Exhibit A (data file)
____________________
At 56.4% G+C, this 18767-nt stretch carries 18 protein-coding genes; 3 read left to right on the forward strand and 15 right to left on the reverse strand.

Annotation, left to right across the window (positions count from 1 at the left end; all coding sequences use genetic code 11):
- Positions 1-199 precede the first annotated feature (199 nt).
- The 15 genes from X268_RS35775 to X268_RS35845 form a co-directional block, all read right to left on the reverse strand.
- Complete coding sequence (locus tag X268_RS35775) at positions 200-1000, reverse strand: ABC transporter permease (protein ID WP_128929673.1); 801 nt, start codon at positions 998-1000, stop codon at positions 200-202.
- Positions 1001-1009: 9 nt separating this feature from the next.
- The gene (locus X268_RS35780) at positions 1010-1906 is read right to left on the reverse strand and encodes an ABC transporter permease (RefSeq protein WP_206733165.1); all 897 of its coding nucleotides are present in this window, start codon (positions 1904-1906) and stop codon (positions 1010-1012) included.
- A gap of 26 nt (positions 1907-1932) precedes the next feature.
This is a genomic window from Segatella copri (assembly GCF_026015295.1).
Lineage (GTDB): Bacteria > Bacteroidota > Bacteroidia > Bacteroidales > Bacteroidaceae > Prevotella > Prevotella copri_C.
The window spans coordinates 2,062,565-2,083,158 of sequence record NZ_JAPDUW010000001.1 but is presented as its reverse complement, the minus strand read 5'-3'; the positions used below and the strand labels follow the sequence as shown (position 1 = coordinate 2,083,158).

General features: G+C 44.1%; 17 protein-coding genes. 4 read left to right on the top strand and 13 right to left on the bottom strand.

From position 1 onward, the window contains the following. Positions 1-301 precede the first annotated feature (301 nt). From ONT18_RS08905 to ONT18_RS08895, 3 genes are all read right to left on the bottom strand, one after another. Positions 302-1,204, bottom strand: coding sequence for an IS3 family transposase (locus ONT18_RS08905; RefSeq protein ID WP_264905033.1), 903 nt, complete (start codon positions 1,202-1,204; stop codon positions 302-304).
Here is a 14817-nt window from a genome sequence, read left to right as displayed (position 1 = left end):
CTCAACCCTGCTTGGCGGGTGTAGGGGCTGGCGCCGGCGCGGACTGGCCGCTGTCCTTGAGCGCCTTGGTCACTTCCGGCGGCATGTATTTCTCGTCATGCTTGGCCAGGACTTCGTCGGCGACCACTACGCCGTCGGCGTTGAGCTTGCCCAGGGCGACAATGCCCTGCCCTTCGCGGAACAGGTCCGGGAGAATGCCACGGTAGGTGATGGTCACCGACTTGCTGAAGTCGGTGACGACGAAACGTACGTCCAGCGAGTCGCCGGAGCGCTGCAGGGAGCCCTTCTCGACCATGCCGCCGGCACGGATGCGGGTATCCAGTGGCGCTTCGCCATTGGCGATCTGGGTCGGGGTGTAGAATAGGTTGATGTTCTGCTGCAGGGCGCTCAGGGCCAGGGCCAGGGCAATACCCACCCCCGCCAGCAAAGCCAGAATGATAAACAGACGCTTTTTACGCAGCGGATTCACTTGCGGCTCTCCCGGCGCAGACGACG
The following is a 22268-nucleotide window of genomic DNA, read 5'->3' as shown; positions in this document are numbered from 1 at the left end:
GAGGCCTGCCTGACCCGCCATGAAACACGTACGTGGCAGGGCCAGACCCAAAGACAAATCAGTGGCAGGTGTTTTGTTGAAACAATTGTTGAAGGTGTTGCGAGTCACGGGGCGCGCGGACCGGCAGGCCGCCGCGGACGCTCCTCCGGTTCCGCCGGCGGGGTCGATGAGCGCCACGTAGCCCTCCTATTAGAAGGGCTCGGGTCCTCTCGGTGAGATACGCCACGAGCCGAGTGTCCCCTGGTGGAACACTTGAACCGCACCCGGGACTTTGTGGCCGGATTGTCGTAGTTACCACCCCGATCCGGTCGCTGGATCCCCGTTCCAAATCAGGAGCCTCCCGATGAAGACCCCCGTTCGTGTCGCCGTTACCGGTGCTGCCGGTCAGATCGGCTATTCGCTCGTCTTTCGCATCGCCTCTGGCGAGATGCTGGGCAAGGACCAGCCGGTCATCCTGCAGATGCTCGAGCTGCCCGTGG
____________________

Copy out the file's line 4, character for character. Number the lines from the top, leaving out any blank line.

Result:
- The 15 genes from X268_RS35775 to X268_RS35845 form a co-directional block, all read right to left on the reverse strand.